I started listening to Kidd at 16 years old, the second week he was on the air at KISS FM with then-co-host, Jocelyn White. For 21 years, he has been a constant presence in my life. I have spent most of my teen years and all of my adult life, sharing in his life, grieving with him, laughing with him, and crying with him. But mostly laughing. Kidd was a story telling genius. He could take a 5 minute semi-humorous interlude with a stranger and weave it into a tale so hilarious I found myself in tears from hysterical laughter. Phrases or words like "ridicilou" and "give the under-carriage a little how's your father" began creeping into my vocabulary. I felt part of a group; part of the cool crowd. I felt included. Mostly, I felt like Kidd was talking only to me.

Kidd was a constant in a world of uncertainty. The one thing that stands out the most to me about Kidd was his consistent presence. Save for the few weeks a year when he (God-forbid) took an actual vacation and I was relegated to listening to "best-of" shows, I knew that when I turned my radio on between 6-10 am, I would hear his familiar voice. It was comforting, almost like the soothing you get from your parents' voices or the voice of those most special to you. I came to depend on that more than I realized until just this weekend, when that voice was silenced.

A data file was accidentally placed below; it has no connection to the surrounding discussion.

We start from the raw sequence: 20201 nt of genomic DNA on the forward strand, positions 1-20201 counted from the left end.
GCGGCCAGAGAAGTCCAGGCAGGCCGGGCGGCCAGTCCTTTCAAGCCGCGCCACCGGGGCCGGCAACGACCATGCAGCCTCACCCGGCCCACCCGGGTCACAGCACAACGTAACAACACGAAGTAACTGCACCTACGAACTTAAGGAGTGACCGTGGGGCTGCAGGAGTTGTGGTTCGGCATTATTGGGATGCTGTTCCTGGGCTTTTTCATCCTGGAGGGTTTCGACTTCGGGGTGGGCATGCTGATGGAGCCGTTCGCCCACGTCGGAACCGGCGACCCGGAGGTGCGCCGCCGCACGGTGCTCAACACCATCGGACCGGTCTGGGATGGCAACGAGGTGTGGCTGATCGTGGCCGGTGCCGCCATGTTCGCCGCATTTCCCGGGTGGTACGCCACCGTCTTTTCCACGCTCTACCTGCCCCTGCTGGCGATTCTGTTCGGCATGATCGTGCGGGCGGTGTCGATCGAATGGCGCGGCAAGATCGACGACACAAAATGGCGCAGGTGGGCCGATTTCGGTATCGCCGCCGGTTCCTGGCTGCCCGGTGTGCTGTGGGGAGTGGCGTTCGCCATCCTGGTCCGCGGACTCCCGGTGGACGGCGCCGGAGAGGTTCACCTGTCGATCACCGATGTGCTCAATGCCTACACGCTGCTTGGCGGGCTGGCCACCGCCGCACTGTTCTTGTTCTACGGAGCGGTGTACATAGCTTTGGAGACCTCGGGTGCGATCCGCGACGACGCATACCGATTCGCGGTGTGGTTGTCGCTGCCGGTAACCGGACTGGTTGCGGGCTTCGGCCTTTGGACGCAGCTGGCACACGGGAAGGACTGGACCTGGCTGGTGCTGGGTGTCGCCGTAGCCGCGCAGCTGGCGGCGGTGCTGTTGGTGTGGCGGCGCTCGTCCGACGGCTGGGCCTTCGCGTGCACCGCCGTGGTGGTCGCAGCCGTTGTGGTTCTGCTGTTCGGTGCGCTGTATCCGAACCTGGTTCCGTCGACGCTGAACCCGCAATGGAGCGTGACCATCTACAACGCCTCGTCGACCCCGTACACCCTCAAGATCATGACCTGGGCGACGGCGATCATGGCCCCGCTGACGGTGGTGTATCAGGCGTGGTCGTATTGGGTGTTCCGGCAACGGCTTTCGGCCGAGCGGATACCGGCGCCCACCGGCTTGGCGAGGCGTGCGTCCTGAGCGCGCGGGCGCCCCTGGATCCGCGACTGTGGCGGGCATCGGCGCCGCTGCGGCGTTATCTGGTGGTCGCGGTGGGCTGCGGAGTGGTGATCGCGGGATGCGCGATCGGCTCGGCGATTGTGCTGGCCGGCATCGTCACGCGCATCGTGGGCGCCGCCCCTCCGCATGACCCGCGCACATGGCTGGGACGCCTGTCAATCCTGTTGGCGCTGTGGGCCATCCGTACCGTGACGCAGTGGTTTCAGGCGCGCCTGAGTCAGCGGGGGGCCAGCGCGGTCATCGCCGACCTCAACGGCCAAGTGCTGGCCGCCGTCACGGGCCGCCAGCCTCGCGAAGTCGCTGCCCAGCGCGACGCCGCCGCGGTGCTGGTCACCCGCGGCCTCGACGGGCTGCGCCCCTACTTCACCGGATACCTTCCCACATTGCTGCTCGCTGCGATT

Kidd had an uncanny ability of always knowing the right thing to say and the appropriate way to handle any given situation. I remember after 9/11, my husband was stranded in another state after air travel was shut down. I was alone and scared, grieving and trying to make sense of the death and destruction that had just been forced on our country. I remember turning on Kidd Kraddick on Sept. 12, 2001, and Kidd was addressing the attacks. He was just as horrified and confused as the rest of us, but somehow, he sounded confident and strong and made me feel safe. He brought normalcy to the most turbulent experience of my life. He handled the days and weeks that followed with such professionalism and consideration for the emotions of his listeners, many of whom were grieving a loss. When we were unable to formulate our thoughts and reconcile our heartache, he did that for us. He gave us tools to grieve with and and outlet in which to use them. He was a rock for myself and so many others.